A Trusted Estate Tool: What To Know About Revocable Trusts

The word "trust' can be intimidating to some, but a revocable trust is really no more difficult to understand than a will. If you haven't heard of this "will alternative", you may be surprised at how it surpasses a will in many ways. While it may not be entirely possible to substitute a revocable trust for a will, you should consider this type of trust as a valuable part of your total estate plan. Read on to learn more about the benefits and basic facts of revocable trusts.

Revocable Trusts

This legal document is an additional estate planning tool that allows a person to have complete control of the contents of the trust while living. The contents of the trust are simply the assets of an estate, similar to items that are provided for in a will, such as real estate, vehicles, art, jewelry, bonds, stocks, cash and more.

You could put any asset in a trust that you would normally put in a will, and just like a will, you can name beneficiaries of those assets in the trust.

The Trustee

Like the executor, or personal representative, a trustee is appointed by the trust's owner to oversee it when the owner dies. Additionally, you can specify that the trustee pays any financial obligations of the estate, such as taxes or other debts when you pass away, or if you become incapacitated. Until death, the owner of trust may add and remove assets and change beneficiaries at will.

When a Trust is Better Than a Will

Normally, all wills must be filed in your county's probate court. While the will is being probated all beneficiaries must wait for the process to be complete before being awarded the assets, a process that can take several months, even with uncomplicated estates. Once filed with probate court, the will becomes a public document, available to view by anyone with a desire to do so.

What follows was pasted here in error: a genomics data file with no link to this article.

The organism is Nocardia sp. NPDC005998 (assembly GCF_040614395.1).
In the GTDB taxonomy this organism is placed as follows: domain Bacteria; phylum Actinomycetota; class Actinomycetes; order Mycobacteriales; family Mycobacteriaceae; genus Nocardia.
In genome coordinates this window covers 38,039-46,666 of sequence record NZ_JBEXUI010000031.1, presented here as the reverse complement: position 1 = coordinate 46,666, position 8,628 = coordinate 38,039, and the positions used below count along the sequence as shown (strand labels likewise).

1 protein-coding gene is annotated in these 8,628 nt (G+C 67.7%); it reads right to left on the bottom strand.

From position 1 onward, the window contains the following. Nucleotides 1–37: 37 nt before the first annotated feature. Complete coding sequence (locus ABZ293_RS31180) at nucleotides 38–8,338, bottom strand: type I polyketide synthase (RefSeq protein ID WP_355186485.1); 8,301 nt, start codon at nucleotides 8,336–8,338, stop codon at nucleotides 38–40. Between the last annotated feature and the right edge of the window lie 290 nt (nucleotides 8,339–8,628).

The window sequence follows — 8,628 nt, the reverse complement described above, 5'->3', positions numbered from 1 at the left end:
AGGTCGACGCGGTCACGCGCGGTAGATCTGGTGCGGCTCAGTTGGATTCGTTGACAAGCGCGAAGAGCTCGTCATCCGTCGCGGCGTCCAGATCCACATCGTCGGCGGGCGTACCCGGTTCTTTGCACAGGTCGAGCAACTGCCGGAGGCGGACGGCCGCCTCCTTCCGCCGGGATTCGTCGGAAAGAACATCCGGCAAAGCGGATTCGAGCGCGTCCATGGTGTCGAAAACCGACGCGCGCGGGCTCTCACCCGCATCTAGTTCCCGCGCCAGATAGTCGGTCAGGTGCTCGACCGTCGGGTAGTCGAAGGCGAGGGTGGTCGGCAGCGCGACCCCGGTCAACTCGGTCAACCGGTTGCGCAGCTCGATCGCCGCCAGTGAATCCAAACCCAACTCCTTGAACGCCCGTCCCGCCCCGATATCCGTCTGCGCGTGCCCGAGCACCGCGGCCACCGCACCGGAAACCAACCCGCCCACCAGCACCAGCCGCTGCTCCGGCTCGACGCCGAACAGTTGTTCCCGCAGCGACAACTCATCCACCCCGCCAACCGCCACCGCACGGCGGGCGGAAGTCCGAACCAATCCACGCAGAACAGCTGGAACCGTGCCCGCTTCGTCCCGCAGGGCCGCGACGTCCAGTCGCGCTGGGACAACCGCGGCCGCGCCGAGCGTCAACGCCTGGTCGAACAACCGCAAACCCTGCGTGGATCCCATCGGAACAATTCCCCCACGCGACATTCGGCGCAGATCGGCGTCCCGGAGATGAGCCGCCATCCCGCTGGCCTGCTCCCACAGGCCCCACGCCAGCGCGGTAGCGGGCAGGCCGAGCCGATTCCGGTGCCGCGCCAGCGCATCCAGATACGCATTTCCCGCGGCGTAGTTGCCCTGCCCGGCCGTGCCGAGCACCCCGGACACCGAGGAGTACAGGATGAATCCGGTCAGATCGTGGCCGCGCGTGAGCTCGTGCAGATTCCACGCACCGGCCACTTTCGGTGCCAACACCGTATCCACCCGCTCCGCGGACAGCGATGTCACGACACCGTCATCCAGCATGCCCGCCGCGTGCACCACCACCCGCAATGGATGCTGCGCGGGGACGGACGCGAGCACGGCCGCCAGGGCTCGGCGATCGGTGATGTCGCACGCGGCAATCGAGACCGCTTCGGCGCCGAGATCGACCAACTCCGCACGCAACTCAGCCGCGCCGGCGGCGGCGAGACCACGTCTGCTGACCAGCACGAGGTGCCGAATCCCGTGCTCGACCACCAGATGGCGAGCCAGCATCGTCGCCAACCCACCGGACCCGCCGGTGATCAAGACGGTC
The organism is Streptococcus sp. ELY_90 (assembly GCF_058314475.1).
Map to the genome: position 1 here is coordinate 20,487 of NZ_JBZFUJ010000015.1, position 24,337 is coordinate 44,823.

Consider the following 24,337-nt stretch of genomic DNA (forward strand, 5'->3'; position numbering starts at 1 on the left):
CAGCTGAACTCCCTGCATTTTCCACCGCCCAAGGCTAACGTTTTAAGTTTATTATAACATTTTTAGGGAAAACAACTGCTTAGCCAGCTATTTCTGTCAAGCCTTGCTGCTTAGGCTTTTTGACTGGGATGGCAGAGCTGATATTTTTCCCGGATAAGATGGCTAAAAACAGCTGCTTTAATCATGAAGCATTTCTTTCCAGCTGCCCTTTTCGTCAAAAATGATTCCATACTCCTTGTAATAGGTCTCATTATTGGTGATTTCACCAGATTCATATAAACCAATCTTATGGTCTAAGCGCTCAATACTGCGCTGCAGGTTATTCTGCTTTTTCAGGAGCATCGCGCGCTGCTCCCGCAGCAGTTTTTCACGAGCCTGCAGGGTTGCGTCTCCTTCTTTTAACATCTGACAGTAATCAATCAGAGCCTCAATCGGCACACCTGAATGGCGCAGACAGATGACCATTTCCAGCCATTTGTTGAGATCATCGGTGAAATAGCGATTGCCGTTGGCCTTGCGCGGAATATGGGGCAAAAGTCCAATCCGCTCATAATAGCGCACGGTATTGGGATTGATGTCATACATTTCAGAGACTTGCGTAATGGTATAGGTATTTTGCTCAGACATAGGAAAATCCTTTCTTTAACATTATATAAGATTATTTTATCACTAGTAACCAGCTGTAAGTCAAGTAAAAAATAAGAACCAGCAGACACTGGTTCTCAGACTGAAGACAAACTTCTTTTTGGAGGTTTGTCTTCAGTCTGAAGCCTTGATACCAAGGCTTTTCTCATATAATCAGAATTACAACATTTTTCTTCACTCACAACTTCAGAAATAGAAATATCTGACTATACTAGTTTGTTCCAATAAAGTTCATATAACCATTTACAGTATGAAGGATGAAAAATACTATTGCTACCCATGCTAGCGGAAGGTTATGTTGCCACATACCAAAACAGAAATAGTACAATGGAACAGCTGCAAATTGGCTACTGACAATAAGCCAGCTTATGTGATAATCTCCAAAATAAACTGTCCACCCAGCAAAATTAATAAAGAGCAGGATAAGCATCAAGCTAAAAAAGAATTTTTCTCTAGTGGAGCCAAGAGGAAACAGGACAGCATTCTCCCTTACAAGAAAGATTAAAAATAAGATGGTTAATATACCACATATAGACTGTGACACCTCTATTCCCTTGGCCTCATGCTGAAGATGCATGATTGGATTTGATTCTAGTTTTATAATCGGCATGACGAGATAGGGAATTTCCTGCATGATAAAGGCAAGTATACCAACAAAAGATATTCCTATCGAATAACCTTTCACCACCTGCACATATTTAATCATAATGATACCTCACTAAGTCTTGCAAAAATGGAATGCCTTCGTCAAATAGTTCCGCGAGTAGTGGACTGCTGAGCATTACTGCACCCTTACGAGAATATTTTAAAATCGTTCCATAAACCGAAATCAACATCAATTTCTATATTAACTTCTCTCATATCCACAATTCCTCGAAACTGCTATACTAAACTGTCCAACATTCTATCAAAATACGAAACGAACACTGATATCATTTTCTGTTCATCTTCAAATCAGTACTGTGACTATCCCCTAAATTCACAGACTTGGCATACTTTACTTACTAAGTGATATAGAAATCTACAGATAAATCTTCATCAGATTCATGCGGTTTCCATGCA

With a revocable trust, the trustee can distribute the assets according to the trust as soon as the death certificate becomes available, usually within a week or so after the death. Any property assigned to a beneficiary in the trust is not subject to probate. Even if the will makes provisions for the very same asset, the trust takes precedence over the will. Moreover, the revocable trust is an entirely private document, with only the owner and the trustee (and perhaps the attorney who helped form the trust) knowing the full contents of it.

Contact an estate attorney for help in setting up your revocable trust and reap the benefits of this valuable estate planning tool. Read more here.